Bhichai Rattakul's unrealised plan

Bhichai Rattakul's unrealised plan

Although former Democrat leader Bhichai Rattakul retired from active politics decades ago, he was frustrated by the colour-coded political impasse of the last few years and tried to do something about it - but his own party blocked his efforts.

Mr Bhichai came under heavy fire from the party's own supporters when he criticised the party over an unruly incident involving Democrat MPs in the House of Representatives on May 30. He made the comments during an interview with Voice TV, a pro-Thaksin cable television channel.

During a heated debate in the House on the controversial reconciliation bills, about a dozen Democrat MPs rushed toward House Speaker Somsak Kiatsuranond, surrounded him and loudly accused the PheuThai MP of being biased toward the government. At the height of the confusion, Democrat MP Rangsima Rodrasamee seized the speaker’s chair from Mr Somsak.

In the interview, Mr Bhichai criticised the Democrats’ conduct and demanded that they make an apology. Shortly after the interview was broadcast and posted on the social media, the savage criticism began. He was accused of having been bought by former prime minister Thaksin Shinawatra, of betraying the party and of being a chameleon.

The retired veteran politican appears unperturbed by the offensive remarks of his critics. During an interview with Matichon newspaper last week he talked calmy about how he felt about the Democrat Party and its leader, Abhisit Vejjjajiva, and his unrealised plan to bring about national reconciliation.

Bhichai Rattakul (L) and Abhisit Vejjajiva (Photo by Chanat Katanyu)

Mr Bhichai said Mr Abhisit was the right choice as party leader because he is a man of principle, honest and committed to his work. However, the current Democrat leader has one weak point – that is, he does not know how to make the best use of the people in the party.

Mr Bhichai recalled when he first joined the Democrat Party about five decades ago he was taught by then party leader Kuang Abhaiwong that a key factor in the success or failure of a party leader is how to make use of people – that is to bring out the different expertise and talents of individual party members, put them together and utilise them.

He said that Mr Abhisit not only does not know how to make best use of people, but also does not make use of the veteran politicians in the party.

Asked about his ideas for reconciliation, Mr Bhichai disclosed that he thought about it two years ago and had consulted a few "phuyai" about a plan to fly to Dubai to meet with convicted former prime minister Thaksin.

Then he elaborated on his plan, which he claimed Thaksin accepted, which was as follows: He would fly there to meet Thaksin and would convince him to accept the two-year jail term imposed by the Supreme Court’s Criminal Division for Holders of Political Positions and they would then both fly back to Thailand together.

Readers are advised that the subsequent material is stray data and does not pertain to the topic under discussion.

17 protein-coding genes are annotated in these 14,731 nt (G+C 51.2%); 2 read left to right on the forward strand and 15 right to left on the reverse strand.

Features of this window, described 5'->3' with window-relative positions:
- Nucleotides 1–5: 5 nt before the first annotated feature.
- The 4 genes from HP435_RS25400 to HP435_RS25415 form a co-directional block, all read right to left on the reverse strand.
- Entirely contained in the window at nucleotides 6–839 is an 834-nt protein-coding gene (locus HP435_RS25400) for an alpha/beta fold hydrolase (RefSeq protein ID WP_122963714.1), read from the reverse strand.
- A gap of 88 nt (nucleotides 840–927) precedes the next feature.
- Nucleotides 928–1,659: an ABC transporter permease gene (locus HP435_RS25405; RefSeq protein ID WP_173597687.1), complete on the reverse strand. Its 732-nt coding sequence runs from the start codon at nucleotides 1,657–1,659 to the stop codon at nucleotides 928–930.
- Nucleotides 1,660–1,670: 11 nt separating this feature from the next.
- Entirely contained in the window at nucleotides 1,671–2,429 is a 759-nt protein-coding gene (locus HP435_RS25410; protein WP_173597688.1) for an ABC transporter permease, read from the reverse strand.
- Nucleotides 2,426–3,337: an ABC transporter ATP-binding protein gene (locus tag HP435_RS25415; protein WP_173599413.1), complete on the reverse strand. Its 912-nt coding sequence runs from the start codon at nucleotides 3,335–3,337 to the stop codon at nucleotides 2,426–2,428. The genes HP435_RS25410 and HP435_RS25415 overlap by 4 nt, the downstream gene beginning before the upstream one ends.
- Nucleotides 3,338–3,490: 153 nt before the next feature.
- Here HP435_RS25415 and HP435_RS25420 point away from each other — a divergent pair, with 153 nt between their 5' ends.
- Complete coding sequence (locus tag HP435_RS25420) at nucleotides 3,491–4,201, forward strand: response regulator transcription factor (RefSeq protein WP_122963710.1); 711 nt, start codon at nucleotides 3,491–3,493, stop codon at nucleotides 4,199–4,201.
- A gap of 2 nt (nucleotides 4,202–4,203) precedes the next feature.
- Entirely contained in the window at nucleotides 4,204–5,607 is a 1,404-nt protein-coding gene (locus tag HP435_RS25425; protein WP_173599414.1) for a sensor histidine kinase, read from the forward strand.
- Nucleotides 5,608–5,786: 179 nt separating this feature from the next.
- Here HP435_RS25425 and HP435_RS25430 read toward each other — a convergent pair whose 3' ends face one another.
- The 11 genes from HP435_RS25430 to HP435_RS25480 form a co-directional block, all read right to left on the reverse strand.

Upon arrival in Thailand, they would travel together to Siriraj Hospital for an audience with HM the King, in Thaksin's capacity as a former prime minister, and seek a royal pardon. If an audience was not granted, Mr Bhichai would have promised to ask senior palace officials to accept a bouquet of flowers from Thaksin as well as his petition for a royal pardon.

After that, both would travel by car to Bang Kwang maximum-security prison. Mr Bhichai said he would have spent time in prison with Thaksin, but in another cell, until a royal pardon was granted. This was a guarantee to the ex-premier that his days in prison would be limited, not the full two years of the sentence imposed by the court.

He felt the deal was a win-win solution to Thailand’s protracted political conflict.

"Thaksin and his Pheu Thai party would be the heroes, as well as Mr Abhisit," said the former Democrat leader.

Mr Bhichai claimed that his terms were acceptable to Thaksin, but then-prime minister Abhisit objected, insisting that the conviction must stand.

In the Matichon interview, he made a final interesting remark which is worthy of attention.

"The Democrats have insisted that Khun Thaksin must face the two-year jail term without giving him a way out. In politics, there must be a way out; do not force someone into a corner because he will fight back fiercely. And the Democrats do not have a way out," he said.

Mr Bhichai will certainly be bombarded with even more heavy criticism for his candid interview about Mr Abhisit and about his plan to bring Thaksin home in order to resolve our ugly political conflict. Some might wonder why he chose to spill the beans now, and not much earlier.

Unfortunately, his plan has been overtaken by several events in the past two years, including the bloody red-shirt protests in Bangkok which led to the deaths of 92 people and the burning of certain parts of Bangkok. It is now history.

But as an after-thought, does Mr Bhichai’s plan sound pragmatic and logical? Is it true that there must be a way out in politics, otherwise we will be forever stuck in this dilemma?

Last but not least, I do not think Mr Bhichai is a changed man, a Thaksin admirer or a chameleon as alleged by his critics. He is, like so many of us, just sick to death of the endless political insanity and just wanted to help out -- by offering a way out, even if it didn't please everyone.

Veera Prateepchaikul

Former Editor

Former Bangkok Post Editor, political commentator and a regular columnist at Post Publishing.

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